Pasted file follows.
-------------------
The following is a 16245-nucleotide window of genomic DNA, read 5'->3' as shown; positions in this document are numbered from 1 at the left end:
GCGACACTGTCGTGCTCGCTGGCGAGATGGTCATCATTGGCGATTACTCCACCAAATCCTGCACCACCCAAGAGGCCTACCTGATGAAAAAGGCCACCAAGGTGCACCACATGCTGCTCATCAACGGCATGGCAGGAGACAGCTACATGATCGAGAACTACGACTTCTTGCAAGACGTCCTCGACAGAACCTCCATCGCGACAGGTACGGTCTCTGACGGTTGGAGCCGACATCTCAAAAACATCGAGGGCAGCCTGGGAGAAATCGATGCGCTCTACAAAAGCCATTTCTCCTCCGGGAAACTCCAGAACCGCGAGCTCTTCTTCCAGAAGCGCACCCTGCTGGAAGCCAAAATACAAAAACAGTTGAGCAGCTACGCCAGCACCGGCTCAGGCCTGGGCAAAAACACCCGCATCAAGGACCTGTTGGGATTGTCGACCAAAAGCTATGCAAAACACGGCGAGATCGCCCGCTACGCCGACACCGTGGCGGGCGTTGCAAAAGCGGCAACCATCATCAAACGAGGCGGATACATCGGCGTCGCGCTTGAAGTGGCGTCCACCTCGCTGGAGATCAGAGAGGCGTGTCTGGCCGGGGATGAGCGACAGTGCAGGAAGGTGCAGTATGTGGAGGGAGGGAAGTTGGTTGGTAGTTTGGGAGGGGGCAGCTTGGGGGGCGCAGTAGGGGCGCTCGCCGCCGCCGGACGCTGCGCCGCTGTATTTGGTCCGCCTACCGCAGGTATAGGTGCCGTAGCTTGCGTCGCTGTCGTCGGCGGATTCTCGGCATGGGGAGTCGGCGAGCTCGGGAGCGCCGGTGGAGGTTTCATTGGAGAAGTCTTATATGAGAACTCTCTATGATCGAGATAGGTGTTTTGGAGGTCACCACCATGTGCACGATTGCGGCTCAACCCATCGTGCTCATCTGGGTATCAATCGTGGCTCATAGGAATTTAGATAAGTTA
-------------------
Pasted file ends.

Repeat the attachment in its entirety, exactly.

The following is a 16245-nucleotide window of genomic DNA, read 5'->3' as shown; positions in this document are numbered from 1 at the left end:
GCGACACTGTCGTGCTCGCTGGCGAGATGGTCATCATTGGCGATTACTCCACCAAATCCTGCACCACCCAAGAGGCCTACCTGATGAAAAAGGCCACCAAGGTGCACCACATGCTGCTCATCAACGGCATGGCAGGAGACAGCTACATGATCGAGAACTACGACTTCTTGCAAGACGTCCTCGACAGAACCTCCATCGCGACAGGTACGGTCTCTGACGGTTGGAGCCGACATCTCAAAAACATCGAGGGCAGCCTGGGAGAAATCGATGCGCTCTACAAAAGCCATTTCTCCTCCGGGAAACTCCAGAACCGCGAGCTCTTCTTCCAGAAGCGCACCCTGCTGGAAGCCAAAATACAAAAACAGTTGAGCAGCTACGCCAGCACCGGCTCAGGCCTGGGCAAAAACACCCGCATCAAGGACCTGTTGGGATTGTCGACCAAAAGCTATGCAAAACACGGCGAGATCGCCCGCTACGCCGACACCGTGGCGGGCGTTGCAAAAGCGGCAACCATCATCAAACGAGGCGGATACATCGGCGTCGCGCTTGAAGTGGCGTCCACCTCGCTGGAGATCAGAGAGGCGTGTCTGGCCGGGGATGAGCGACAGTGCAGGAAGGTGCAGTATGTGGAGGGAGGGAAGTTGGTTGGTAGTTTGGGAGGGGGCAGCTTGGGGGGCGCAGTAGGGGCGCTCGCCGCCGCCGGACGCTGCGCCGCTGTATTTGGTCCGCCTACCGCAGGTATAGGTGCCGTAGCTTGCGTCGCTGTCGTCGGCGGATTCTCGGCATGGGGAGTCGGCGAGCTCGGGAGCGCCGGTGGAGGTTTCATTGGAGAAGTCTTATATGAGAACTCTCTATGATCGAGATAGGTGTTTTGGAGGTCACCACCATGTGCACGATTGCGGCTCAACCCATCGTGCTCATCTGGGTATCAATCGTGGCTCATAGGAATTTAGATAAGTTA